Can College Coaches Come Together?

By Mike Finn

If there are two NCAA Division I coaches who understand the competitiveness and camaraderie of coaching, it has to be Cornell’s Rob Koll and Missouri’s Brian Smith.

All one had to do is look at their team’s recent meeting at the NWCA National Duals in Cedar Falls, Iowa, to see the connection between the two coaches who learned most of their coaching skills from current Oklahoma coach Jack Spates, who once served as their mentors when Spates coached at Cornell.

Missouri coach Brian Smith is also the president of the National Wrestling Coaches Association, which must decide when and if a true National Duals will take place in the future.

In fact, sitting matside of this quarterfinal was Spates’ son, Jeremy, who once competed for Smith at Missouri and now serves as an assistant at Cornell. Koll replaced Jack Spates at the school in Ithaca, N.Y., where Smith and Koll were on the same staff.

But they both enjoy the challenge of beating each other as was the case for Koll’s squad who beat Smith’s Tigers, 18-15 in a quarterfinal match in the UNI-Dome.

“I’m happy and relieved,” grinned Koll after the dual. “I don’t want to lose to Brian Smith. We coached together for five years. I don’t want to have to live that one down.”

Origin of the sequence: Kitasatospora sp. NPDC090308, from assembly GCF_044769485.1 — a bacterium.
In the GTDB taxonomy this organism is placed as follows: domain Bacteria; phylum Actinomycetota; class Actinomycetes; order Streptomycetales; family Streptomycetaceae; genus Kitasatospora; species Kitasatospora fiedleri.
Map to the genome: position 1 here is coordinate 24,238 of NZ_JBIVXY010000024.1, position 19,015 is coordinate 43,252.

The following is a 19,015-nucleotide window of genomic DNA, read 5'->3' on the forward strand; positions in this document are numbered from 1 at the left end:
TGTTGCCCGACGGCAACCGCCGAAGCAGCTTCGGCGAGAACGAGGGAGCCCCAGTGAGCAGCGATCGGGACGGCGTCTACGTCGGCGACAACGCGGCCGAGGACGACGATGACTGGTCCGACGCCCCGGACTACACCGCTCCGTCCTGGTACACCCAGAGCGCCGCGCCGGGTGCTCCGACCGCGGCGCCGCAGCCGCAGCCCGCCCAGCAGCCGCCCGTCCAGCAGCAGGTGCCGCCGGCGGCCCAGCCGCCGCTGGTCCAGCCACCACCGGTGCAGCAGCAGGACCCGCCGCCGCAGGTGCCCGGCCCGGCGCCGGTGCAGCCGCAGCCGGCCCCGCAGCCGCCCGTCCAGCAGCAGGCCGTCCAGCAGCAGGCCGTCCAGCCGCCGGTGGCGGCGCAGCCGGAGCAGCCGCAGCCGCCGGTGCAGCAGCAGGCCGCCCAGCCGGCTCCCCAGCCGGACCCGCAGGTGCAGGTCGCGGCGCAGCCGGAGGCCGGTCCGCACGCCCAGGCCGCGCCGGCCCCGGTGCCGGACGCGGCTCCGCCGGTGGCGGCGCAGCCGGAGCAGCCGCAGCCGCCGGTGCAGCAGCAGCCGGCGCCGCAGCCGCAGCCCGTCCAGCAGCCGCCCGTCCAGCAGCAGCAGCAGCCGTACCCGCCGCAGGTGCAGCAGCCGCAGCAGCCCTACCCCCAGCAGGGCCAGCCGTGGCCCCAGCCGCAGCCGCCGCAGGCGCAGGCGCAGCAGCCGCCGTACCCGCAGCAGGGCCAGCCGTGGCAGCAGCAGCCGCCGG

“When the match starts, all friendships are out the window. I don’t take anything personally. He beats us enough times and I’m returning the favor.”

And both head coaches hold the highest leadership posts — Smith serves as president and Koll will eventually replace him in two years — in the National Wrestling Coaches Association, which sponsors the annual National Duals … and now must figure out what to do with this event or create a true National Duals in the next year.

“We have to have a good plan,” said Smith, who is in the first of his two-year tenure. He works closely with NWCA Executive Director Mike Moyer, who has been trying to get the sport’s coaches on the same page when it comes to the importance of dual meets and a “true” dual-meet championship for the betterment of the sport.

“I know Mike and I sat for hours at the convention (last summer) putting a plan together where it’s going to work,” said Smith. “We may be  bringing it back on campus in regional sites. We are going to come up with something but everyone has to be on board with it.”

And Moyer believes there is a growing consensus among the Division I coaches by citing that there was a unanimous vote to continue working on a National Duals championship.

Oddly, Koll wasn’t so fast to agree while both were in Cedar Falls for the Duals.

“I tend to agree with what Mike puts forth,” said Koll. “I’m not saying he’s wrong but there are a lot of hoops for us to go through before a new system is in place.

“I think it will be like this next year and the year after that we will probably be in a new system.”

Koll wasn’t sure that all Division I coaches are on the same page.

“It’s just all the coaches who are here agree,” said Koll. “The problem isn’t from the coaches who are here. It’s those who are not here.”

Koll’s was referring to the likes of Iowa coach Tom Brands, who chose not to send the Hawkeyes to the event his teams won the last three years, and Penn State’s Cael Sanderson, whose team competed at the Virginia Duals the same weekend as the NWCA National Duals.